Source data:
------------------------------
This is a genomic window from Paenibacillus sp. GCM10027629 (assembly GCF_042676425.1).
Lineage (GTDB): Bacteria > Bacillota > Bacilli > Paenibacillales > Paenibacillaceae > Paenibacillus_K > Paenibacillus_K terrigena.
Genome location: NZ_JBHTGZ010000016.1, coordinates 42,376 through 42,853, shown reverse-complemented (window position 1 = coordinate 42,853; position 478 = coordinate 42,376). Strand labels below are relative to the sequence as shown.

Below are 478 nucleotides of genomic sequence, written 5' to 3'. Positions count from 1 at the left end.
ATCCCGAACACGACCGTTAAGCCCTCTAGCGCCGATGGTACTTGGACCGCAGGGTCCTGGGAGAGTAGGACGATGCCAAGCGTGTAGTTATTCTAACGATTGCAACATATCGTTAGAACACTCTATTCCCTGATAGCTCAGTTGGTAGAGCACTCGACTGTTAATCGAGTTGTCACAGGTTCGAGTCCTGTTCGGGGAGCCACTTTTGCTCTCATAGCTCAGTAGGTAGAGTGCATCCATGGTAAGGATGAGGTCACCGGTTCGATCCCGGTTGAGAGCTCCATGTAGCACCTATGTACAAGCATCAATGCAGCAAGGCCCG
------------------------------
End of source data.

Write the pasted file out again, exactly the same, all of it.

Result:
This is a genomic window from Paenibacillus sp. GCM10027629 (assembly GCF_042676425.1).
Lineage (GTDB): Bacteria > Bacillota > Bacilli > Paenibacillales > Paenibacillaceae > Paenibacillus_K > Paenibacillus_K terrigena.
Genome location: NZ_JBHTGZ010000016.1, coordinates 42,376 through 42,853, shown reverse-complemented (window position 1 = coordinate 42,853; position 478 = coordinate 42,376). Strand labels below are relative to the sequence as shown.

Below are 478 nucleotides of genomic sequence, written 5' to 3'. Positions count from 1 at the left end.
ATCCCGAACACGACCGTTAAGCCCTCTAGCGCCGATGGTACTTGGACCGCAGGGTCCTGGGAGAGTAGGACGATGCCAAGCGTGTAGTTATTCTAACGATTGCAACATATCGTTAGAACACTCTATTCCCTGATAGCTCAGTTGGTAGAGCACTCGACTGTTAATCGAGTTGTCACAGGTTCGAGTCCTGTTCGGGGAGCCACTTTTGCTCTCATAGCTCAGTAGGTAGAGTGCATCCATGGTAAGGATGAGGTCACCGGTTCGATCCCGGTTGAGAGCTCCATGTAGCACCTATGTACAAGCATCAATGCAGCAAGGCCCG